Elections for ICA officers and for CHIG vice-chair are now underway. Voting is online, at


Be sure to vote soon, since polls close on Friday, October 14 at 12:00 noon, EST.

The statements of the CHIG vice-chair candidates are on the election website, and are copied below:

### John Laprise (Northwestern U, USA)

I’m John Laprise and I would like to be vice chair of the Communication History Interest Group. I strongly believe in the importance of our group in the broader scheme of the ICA and look forward to becoming a full-fledged Division. I view myself as a historian of technology focusing on the interrelationship between government, ICT, and national security. And while the national security component is not a factor here, I am all too keenly aware of bureaucratic function and dysfunction. Going forward, our Interest Group will be likely taking on a more prominent role within the ICA and it will be increasingly important to effectively manage and coordinate efforts within our Group and with other Divisions. My academic work will usefully inform my administrative work. Expansion of the group is also important. As historians, I believe that we have a built-in advantage in that we are, on one level, storytellers. If we tell an interesting story our audience will be captivated, no matter their discipline. We have a great opportunity to expand our ranks within ICA by generating interest in history and telling stories that inform. Externally, we also can bring communications historians to our ranks from other organizations such as SHOT and ICOHTEC, where they practice unaware of our existence. Finally as an international faculty member working, I am well-positioned to invite communication historians globally to join us and share their work.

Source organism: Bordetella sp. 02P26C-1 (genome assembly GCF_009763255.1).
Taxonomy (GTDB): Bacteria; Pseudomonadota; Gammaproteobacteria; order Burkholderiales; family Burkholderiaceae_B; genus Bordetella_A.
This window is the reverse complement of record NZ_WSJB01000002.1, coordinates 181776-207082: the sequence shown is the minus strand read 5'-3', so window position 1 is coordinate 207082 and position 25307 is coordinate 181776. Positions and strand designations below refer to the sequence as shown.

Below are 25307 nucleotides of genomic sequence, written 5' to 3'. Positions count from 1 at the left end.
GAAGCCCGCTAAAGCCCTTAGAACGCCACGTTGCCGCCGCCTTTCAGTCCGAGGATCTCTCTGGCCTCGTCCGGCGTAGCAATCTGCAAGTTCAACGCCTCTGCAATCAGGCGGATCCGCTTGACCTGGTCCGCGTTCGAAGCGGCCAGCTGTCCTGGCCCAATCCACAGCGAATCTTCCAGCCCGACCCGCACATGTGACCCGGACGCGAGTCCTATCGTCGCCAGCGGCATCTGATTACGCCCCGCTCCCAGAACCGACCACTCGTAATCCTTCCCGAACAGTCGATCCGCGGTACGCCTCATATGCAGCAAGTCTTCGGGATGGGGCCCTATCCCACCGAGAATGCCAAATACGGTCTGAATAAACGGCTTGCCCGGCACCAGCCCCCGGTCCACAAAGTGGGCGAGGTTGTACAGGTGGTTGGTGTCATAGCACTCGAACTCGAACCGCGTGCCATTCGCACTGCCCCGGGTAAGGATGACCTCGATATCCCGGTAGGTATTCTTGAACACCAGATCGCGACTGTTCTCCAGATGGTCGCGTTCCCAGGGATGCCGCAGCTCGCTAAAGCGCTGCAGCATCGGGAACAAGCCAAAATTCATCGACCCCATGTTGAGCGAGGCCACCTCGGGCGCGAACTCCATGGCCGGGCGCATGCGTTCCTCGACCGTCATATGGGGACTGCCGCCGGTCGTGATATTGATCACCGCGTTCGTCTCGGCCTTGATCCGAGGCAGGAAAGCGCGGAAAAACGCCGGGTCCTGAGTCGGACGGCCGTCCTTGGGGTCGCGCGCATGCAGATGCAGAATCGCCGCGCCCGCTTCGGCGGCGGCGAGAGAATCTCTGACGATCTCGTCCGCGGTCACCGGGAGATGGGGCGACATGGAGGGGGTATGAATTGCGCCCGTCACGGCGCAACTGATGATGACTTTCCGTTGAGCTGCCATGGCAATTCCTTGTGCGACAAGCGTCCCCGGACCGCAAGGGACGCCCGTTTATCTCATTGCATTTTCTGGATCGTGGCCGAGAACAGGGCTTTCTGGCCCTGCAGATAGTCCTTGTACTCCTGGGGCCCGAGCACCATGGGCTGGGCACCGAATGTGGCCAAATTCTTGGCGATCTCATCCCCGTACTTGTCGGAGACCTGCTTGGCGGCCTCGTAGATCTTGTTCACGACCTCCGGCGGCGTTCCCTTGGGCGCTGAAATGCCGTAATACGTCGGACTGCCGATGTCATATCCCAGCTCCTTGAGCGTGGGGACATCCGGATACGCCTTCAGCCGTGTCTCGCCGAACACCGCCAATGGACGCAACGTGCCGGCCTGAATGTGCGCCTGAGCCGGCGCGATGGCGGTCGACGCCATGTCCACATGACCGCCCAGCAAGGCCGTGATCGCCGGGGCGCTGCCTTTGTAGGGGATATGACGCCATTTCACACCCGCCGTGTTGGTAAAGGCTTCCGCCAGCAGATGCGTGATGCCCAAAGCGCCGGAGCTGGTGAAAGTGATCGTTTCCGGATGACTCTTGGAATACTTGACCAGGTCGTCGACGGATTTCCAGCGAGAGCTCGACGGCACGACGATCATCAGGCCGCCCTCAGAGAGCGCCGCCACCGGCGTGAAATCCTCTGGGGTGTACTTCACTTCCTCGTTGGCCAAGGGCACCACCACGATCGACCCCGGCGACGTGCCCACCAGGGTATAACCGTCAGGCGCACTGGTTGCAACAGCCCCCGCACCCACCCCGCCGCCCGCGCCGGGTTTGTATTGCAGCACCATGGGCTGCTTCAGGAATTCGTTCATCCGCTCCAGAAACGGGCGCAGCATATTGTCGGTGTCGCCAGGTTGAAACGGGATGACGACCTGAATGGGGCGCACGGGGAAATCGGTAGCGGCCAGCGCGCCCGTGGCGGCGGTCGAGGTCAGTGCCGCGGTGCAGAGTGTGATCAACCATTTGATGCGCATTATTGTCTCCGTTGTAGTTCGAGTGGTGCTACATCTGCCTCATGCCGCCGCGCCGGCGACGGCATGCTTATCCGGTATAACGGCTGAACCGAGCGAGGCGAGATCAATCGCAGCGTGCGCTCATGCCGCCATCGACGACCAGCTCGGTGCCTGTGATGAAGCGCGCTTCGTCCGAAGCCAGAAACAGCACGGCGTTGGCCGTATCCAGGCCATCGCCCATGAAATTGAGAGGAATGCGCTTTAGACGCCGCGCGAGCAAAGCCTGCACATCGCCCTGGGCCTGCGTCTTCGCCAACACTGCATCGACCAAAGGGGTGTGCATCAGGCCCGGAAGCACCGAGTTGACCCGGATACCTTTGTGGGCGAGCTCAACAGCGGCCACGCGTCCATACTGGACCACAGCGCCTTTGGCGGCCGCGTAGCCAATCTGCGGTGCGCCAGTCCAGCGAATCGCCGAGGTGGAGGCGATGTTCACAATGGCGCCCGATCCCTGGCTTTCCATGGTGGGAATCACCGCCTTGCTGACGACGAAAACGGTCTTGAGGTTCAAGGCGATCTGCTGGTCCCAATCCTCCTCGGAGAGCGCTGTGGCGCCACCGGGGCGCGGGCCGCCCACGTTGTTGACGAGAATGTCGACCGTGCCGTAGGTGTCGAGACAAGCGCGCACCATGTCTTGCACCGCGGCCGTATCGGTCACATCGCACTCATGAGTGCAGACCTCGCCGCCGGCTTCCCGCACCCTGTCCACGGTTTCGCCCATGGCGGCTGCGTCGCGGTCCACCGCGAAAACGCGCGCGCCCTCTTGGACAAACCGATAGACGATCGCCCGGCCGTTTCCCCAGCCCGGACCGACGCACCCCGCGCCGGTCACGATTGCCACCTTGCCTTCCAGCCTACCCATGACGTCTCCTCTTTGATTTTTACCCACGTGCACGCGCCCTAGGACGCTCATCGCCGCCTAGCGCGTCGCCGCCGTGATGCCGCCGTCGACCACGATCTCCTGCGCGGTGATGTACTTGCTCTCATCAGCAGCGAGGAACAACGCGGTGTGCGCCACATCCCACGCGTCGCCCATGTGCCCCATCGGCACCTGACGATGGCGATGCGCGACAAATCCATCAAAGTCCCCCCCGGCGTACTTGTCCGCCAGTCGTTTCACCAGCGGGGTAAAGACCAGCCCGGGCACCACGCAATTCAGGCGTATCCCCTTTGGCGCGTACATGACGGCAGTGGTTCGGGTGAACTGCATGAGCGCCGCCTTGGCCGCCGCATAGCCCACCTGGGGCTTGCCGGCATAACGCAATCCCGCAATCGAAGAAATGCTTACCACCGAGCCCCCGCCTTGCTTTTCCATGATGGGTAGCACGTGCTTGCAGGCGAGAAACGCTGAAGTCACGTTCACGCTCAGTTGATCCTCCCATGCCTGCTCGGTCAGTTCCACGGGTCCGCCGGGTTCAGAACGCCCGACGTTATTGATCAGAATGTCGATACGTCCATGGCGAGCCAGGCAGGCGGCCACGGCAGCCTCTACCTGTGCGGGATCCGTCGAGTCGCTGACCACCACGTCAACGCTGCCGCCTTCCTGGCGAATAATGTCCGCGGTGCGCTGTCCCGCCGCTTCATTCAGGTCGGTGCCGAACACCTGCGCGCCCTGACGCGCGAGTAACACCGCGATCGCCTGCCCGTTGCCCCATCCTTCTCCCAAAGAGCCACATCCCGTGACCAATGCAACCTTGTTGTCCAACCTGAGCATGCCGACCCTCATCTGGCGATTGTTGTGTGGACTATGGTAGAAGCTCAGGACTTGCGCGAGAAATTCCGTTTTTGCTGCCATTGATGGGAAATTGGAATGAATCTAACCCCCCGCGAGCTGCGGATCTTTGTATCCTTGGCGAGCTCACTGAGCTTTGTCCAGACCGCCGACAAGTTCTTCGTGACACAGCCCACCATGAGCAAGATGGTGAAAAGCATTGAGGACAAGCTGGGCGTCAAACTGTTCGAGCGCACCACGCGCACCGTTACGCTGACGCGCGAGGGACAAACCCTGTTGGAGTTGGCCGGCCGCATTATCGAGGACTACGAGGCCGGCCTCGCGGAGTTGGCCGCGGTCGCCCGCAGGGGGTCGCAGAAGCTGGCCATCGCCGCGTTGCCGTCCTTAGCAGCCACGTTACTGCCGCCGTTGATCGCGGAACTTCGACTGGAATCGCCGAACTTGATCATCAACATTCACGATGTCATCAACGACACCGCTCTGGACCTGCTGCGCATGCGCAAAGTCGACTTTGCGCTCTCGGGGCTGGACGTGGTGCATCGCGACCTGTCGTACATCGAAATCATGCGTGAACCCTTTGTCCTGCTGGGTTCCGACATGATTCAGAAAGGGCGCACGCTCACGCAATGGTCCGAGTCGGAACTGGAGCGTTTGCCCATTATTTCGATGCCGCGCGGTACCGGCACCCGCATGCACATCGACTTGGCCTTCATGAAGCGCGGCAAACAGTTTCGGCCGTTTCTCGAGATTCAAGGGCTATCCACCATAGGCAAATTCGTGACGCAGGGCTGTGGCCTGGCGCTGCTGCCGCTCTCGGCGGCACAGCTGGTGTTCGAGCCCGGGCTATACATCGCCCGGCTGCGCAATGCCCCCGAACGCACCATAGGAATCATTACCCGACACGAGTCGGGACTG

### Rick Popp (U of Wisconsin – Milwaukee, USA)

I’m assistant professor of media studies at the U of Wisconsin-Milwaukee. My research focuses on the history of consumer culture. Recently, I’ve had articles appear in Technology & Culture, Book History, CSMC, and Journalism History. Next year, LSU Press will publish my study of postwar tourism marketing, *The Holiday Makers*. Along with ICA, I’ve been involved with ASA, SHARP, AEJMC, AJHA, and NCA.

My enthusiasm for CHIG dates to its founding and I’m excited about serving the group in a more formal capacity. CHIG has emerged as a dynamic research forum for media scholarship steeped in innovative historiography. At the core of CHIG’s dynamism are its cross-disciplinary character and international makeup, which together infuse it with fresh thinking from across academia and around the world.

Because CHIG has thrived so early, Interest Group status will likely yield to full divisional standing before long. When that happens, it will be important for CHIG to remain intellectually nimble while also capitalizing on its new institutional clout. Embracing the group’s core characteristics will allow us to do so. We should continue to actively build ties beyond the traditional bounds of North American communication scholarship. Preconferences provide a great opportunity to invite noted scholars from other disciplines (history, anthropology, sociology) into the fold. Giving priority to preconference and panel themes that find creative ways to make CHIG’s internationalism a starting point can also keep our programming lively. Such approaches could include, but certainly aren’t limited to, defining connections via transportation networks, in the manner of a field like Pacific Studies; or, taking an inquiry like Sidney Mintz’s *Sweetness and Power* as a model, tracing global flows of capital and culture.